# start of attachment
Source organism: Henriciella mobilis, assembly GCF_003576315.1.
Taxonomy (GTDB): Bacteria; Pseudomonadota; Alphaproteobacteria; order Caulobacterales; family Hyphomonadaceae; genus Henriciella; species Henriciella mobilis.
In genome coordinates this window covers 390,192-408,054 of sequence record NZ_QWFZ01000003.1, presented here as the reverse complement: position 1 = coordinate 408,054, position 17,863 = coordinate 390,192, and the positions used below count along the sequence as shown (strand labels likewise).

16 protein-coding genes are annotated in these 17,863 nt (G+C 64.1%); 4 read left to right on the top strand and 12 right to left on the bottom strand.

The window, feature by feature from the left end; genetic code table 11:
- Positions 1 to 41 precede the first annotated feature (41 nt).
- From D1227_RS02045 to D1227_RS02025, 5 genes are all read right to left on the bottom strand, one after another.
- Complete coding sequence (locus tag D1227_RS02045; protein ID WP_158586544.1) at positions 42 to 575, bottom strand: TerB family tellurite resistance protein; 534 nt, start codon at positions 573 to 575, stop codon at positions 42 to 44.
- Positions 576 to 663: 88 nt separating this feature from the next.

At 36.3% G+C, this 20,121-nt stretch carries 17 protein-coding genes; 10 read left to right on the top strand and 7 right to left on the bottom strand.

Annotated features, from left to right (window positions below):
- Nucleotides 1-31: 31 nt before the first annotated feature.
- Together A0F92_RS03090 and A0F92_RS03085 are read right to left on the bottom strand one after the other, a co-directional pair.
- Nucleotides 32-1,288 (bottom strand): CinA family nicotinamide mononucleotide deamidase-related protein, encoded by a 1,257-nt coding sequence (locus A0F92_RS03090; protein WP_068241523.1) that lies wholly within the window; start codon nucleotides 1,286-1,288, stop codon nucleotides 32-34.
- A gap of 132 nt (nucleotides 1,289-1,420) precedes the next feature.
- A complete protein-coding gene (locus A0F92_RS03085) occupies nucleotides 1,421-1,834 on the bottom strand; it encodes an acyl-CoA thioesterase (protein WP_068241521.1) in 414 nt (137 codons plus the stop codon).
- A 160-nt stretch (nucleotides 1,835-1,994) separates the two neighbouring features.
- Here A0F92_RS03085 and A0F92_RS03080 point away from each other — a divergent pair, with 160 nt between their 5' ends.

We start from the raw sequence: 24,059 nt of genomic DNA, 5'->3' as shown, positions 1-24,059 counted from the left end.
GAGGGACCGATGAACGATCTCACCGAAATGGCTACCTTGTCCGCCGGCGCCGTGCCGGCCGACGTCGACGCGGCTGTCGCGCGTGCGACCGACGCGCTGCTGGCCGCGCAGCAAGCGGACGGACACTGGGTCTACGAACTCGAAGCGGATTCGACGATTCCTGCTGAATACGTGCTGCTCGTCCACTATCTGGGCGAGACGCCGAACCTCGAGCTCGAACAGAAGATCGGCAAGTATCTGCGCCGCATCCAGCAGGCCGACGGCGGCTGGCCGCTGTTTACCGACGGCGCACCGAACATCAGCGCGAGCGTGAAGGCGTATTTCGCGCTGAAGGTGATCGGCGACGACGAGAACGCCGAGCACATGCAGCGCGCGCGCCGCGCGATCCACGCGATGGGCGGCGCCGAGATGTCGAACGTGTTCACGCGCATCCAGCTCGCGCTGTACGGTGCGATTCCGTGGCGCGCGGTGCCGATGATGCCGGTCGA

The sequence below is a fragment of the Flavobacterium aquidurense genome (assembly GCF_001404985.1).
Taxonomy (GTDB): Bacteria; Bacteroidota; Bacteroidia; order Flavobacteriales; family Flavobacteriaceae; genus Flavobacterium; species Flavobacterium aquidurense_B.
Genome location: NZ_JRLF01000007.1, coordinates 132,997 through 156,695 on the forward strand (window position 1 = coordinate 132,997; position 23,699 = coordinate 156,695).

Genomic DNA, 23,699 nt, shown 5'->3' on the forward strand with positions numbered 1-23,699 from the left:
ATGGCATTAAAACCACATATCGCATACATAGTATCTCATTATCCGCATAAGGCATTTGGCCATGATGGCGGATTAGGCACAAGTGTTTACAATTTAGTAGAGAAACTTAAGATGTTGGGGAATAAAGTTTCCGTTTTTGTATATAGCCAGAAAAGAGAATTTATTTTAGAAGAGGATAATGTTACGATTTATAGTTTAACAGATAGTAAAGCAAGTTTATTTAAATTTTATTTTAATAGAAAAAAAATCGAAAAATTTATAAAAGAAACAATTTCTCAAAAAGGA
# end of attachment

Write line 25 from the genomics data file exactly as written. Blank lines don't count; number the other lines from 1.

ATGGCATTAAAACCACATATCGCATACATAGTATCTCATTATCCGCATAAGGCATTTGGCCATGATGGCGGATTAGGCACAAGTGTTTACAATTTAGTAGAGAAACTTAAGATGTTGGGGAATAAAGTTTCCGTTTTTGTATATAGCCAGAAAAGAGAATTTATTTTAGAAGAGGATAATGTTACGATTTATAGTTTAACAGATAGTAAAGCAAGTTTATTTAAATTTTATTTTAATAGAAAAAAAATCGAAAAATTTATAAAAGAAACAATTTCTCAAAAAGGA